Austrian founder of anthroposophy.
Born in Kraljeve, Croatia, the son of a Catholic stationmaster, Steiner was educated at the University of Vienna, where he studied natural science. From 1890 to 1897 he worked at Weimar, editing Goethe's writings on natural history. At this point Steiner's career as an academic scholar ended when he came under the influence of Annie Besant (1847–1933) and the theosophist movement. For some ten years Steiner served the movement but in 1912 he broke away to found his own school of anthroposophy. Steiner established the headquarters of his new movement at the so-called ‘Goetheanum’ at Dornach near Basel.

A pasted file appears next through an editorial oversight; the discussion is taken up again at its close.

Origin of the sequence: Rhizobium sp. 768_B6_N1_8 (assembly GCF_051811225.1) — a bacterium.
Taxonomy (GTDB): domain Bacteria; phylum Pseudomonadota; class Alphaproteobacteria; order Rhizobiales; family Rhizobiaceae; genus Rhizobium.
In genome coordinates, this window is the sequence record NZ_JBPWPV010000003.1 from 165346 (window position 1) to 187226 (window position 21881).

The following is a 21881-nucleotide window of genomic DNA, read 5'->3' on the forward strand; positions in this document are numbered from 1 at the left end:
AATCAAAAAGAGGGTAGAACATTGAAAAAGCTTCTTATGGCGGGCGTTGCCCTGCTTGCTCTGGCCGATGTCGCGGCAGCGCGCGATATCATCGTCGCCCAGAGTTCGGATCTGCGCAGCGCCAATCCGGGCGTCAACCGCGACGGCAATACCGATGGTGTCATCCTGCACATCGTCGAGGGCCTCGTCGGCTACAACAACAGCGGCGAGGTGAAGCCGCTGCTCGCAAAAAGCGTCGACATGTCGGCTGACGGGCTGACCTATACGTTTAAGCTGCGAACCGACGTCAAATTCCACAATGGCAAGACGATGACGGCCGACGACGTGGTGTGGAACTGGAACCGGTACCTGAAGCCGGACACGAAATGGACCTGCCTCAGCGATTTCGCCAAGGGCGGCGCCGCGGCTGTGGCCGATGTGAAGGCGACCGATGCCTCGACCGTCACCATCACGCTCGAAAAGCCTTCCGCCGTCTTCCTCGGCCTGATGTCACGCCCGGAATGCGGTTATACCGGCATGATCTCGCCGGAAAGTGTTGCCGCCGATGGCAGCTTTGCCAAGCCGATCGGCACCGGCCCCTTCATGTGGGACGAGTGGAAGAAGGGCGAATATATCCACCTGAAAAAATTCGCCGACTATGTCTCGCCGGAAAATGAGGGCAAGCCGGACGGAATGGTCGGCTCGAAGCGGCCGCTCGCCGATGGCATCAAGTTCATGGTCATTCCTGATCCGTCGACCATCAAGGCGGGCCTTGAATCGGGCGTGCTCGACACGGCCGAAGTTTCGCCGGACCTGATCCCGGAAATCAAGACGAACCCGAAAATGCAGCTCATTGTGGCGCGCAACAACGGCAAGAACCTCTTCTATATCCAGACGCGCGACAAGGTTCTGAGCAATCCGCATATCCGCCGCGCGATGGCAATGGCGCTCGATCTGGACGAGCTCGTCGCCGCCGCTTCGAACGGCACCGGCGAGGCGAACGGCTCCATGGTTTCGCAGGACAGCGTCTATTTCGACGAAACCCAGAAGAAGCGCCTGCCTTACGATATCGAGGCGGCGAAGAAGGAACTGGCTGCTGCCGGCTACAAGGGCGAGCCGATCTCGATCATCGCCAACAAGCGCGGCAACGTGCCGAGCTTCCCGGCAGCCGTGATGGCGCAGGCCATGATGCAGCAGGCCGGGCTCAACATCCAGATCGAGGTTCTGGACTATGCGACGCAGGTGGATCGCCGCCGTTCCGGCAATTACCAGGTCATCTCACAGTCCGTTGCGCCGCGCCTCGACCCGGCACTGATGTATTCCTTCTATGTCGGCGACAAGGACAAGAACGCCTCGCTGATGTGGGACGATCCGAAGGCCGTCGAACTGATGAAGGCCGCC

Like its theosophical ancestor, Steiner's anthroposophy is essentially eclectic, with elements taken from eastern religions, early Christian gnosticism, mystic literature, and classical German philosophy. It has consequently been quite self-contained. More influential have been his educational theories with their emphasis on play and creative activity in the learning process; Steiner schools are operating in many parts of the western world.